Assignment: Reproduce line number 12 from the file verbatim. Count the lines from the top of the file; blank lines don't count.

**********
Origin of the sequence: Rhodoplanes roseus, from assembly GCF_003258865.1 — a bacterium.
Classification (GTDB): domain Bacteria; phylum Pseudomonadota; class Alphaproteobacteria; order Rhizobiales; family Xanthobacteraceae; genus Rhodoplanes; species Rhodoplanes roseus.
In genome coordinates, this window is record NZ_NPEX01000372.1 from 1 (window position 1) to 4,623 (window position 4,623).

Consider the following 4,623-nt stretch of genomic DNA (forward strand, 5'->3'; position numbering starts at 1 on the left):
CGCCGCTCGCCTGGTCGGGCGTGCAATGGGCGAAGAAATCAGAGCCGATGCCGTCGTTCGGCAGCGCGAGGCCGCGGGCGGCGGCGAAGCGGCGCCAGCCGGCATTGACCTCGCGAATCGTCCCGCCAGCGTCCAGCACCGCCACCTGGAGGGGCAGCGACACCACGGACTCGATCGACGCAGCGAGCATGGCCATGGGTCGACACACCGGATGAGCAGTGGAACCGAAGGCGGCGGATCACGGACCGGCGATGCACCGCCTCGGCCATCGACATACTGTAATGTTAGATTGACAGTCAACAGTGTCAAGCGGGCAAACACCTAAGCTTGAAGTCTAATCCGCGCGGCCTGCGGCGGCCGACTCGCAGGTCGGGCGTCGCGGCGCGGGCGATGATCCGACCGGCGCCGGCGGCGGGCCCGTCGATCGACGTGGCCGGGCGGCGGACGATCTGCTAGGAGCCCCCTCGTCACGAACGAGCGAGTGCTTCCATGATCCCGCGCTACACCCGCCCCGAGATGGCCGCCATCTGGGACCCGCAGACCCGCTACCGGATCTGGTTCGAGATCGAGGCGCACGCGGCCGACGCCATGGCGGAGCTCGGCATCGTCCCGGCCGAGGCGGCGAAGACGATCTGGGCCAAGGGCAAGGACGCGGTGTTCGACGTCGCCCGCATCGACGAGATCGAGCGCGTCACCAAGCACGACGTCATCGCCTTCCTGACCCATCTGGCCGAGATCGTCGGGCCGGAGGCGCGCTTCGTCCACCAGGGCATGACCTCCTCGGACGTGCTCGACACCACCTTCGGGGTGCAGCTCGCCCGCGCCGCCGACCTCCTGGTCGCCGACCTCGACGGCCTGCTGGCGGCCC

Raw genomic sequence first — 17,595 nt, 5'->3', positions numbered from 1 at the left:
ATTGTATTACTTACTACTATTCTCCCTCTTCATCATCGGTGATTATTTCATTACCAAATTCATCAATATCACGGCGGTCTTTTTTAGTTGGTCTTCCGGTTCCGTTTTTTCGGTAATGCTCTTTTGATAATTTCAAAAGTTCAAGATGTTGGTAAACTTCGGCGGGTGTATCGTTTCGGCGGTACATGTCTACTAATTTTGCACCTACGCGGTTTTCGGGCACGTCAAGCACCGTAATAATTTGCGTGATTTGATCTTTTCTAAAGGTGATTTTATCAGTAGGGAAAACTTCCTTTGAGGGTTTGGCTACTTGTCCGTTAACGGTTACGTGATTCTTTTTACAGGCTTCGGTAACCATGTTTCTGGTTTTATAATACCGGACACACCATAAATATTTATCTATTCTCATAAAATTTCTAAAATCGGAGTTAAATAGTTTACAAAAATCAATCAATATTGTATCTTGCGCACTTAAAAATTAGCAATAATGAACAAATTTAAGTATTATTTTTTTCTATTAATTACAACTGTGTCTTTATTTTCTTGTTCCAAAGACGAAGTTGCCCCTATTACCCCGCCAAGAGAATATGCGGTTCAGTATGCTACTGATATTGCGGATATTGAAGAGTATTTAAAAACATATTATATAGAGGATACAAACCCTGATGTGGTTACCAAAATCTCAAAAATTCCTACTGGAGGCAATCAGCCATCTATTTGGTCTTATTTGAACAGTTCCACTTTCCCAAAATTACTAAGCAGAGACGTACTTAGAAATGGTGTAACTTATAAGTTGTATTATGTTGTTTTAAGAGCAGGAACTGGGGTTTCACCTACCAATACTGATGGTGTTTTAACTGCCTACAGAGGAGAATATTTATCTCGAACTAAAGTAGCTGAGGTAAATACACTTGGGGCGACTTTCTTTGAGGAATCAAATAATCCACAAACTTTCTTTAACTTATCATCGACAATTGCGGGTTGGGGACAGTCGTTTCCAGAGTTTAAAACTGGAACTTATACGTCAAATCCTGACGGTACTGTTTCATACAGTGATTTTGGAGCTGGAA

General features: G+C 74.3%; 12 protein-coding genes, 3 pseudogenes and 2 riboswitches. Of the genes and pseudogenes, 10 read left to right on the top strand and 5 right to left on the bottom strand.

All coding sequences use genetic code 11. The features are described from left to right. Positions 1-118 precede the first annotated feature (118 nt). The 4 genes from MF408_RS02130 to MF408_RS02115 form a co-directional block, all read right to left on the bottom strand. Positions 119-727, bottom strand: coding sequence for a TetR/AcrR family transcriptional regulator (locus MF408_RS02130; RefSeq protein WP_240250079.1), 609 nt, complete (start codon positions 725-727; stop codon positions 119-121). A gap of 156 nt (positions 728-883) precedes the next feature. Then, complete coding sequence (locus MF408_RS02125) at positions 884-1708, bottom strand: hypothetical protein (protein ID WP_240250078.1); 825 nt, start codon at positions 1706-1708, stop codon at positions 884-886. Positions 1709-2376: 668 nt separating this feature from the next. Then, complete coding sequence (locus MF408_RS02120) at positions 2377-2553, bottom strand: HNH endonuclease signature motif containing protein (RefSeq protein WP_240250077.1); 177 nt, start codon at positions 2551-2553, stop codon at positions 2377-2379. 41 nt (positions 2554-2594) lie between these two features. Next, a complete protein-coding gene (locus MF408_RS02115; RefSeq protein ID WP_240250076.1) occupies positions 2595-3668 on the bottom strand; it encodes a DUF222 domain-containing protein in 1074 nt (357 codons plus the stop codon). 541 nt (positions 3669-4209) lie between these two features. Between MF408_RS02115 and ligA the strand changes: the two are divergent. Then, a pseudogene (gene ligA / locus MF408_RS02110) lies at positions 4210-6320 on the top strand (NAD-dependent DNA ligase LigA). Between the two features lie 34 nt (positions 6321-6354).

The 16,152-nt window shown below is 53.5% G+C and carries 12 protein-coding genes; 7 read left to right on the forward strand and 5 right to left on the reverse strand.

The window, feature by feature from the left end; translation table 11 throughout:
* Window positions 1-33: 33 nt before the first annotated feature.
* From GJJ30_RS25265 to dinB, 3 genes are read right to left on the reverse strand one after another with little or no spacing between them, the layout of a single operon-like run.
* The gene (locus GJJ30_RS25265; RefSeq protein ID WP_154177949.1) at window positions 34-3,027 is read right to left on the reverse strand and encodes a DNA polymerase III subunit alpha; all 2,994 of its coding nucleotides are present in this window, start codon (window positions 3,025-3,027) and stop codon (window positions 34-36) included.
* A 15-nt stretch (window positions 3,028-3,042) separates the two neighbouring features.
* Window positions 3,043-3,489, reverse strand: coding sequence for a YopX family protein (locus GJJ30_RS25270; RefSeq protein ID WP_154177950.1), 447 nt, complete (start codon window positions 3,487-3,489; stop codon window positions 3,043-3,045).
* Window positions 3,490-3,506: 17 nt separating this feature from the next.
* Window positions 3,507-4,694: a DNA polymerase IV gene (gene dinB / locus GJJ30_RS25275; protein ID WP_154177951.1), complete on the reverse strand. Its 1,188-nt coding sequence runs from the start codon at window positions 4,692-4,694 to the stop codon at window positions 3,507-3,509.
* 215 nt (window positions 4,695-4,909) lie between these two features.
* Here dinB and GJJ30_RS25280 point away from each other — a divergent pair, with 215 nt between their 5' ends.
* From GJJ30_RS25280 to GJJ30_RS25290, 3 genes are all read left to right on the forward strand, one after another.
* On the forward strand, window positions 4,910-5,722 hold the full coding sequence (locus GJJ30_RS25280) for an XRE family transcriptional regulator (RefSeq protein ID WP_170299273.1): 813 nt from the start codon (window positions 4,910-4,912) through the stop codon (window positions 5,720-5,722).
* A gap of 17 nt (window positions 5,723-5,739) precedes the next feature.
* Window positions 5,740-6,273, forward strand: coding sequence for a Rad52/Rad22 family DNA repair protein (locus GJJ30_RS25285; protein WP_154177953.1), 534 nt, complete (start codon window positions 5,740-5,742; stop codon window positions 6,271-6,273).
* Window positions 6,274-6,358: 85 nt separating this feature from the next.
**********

* Window positions 1-33: 33 nt before the first annotated feature.